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9.8: Reaching a Hostile Audience (Rogerian Argument)

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    Think of the ongoing cultural wars in America over race and policing, abortion, and immigration. We all probably know an acquaintance or a family member or a politician who we disagree with strongly on one of these topics, and who seems unlikely to ever change their mind.  

    Rather than giving up on addressing the opposing side at all, we might consider an approach called Rogerian argument, pioneered by therapist Carl Rogers. This approach seeks to shift the focus of an argument from conflict to common ground. It involves an emotional and intellectual commitment to move forward together. If a traditional combative argument is like a courtroom debate, Rogerian argument is like mediation.  In the courtroom, judge and jury have to decide between the prosecution and the defense.  In mediation, both sides are looking for a sweet spot where their needs and opinions intersect.

    We start by trying to convince the other side that we are not their enemy. If we describe their ideas and feelings with accuracy, respect and empathy, they may soften. If they feel seen rather than judged, they may be more open to what we have to say. The first step in Rogerian argument, then is to research the other side’s beliefs, values, goals, and arguments so we can summarize them in a respectful way. 

    A hand cups a white dove and extends forward as if offering the dove.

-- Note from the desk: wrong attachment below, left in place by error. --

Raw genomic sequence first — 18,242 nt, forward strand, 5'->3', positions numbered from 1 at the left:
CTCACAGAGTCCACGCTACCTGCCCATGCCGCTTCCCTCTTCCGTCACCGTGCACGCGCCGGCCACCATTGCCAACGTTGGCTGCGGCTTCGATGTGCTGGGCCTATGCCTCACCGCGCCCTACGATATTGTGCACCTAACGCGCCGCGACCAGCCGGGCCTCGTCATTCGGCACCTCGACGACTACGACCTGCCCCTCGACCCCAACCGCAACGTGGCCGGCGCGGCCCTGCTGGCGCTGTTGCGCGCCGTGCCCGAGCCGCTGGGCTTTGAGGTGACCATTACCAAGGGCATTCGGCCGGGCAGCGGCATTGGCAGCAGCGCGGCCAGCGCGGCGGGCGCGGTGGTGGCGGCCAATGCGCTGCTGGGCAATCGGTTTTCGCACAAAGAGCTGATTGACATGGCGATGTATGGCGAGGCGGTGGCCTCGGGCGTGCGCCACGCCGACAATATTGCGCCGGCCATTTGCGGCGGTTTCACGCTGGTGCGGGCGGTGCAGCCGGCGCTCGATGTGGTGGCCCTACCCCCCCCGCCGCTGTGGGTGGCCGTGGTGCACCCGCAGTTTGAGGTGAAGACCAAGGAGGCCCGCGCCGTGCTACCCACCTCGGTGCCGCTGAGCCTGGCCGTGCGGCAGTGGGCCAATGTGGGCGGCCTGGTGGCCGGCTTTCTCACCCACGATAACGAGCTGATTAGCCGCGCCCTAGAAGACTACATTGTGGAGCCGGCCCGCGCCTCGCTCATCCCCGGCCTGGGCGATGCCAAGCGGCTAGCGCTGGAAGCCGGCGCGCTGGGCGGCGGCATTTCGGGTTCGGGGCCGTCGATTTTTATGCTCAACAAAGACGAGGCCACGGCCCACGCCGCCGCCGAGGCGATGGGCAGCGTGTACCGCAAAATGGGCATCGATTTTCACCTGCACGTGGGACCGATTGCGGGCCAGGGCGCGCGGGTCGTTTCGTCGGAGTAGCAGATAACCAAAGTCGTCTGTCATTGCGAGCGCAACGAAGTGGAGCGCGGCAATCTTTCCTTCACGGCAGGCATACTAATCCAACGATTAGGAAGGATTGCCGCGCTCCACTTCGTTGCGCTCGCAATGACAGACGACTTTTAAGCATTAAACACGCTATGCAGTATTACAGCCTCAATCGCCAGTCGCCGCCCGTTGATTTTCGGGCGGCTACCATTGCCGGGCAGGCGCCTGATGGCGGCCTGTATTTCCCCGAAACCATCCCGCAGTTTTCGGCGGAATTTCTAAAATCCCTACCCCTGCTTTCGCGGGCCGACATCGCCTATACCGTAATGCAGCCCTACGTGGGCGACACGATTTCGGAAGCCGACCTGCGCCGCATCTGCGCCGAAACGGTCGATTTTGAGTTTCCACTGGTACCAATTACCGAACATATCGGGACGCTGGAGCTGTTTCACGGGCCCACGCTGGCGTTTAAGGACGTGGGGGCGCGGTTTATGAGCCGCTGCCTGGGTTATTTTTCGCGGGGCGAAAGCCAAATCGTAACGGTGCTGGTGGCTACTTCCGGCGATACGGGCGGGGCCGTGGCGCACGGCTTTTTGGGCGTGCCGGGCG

In Rogerian argument, we seek to find empathy and common ground where there is conflict.
    Photo by Artem Podrez on Pexels under the Pexels License.

    In Rogerian argument, we also change our end goal.  We accept that we will not be able to bring the audience over entirely to our way of thinking.  Instead, we focus on a more limited claim that both sides can support. The idea is to try to make progress despite deep differences. To get there, we must find beliefs, goals, or values we genuinely share. 

    Let’s take the example of the writer who wants the U.S. to help undocumented migrants rather than criminalize them. In Chapters 2 and 3, we analyze an argument where she tries to create empathy by asking readers to put themselves in the place of a desperate migrant and imagine what they would do.  This might work with an undecided audience, but what if she wants to address a group of die-hard activists who want a crackdown on illegal immigration?  Let’s imagine that this group of activists feels strongly that the physical safety of Americans should be our priority.  They are afraid that undocumented immigrants will commit violent crimes.

    One approach would be to try to convince them that their fears are unfounded.  However, given the lack of trust between writer and audience, such an attempt might fail.  Another approach would be to argue that we must take into account the need of all people to be protected from violence, including refugees who face violence in their countries of origin.  This might clash with the activists’ nationalist belief that American policy should always prioritize the safety of Americans.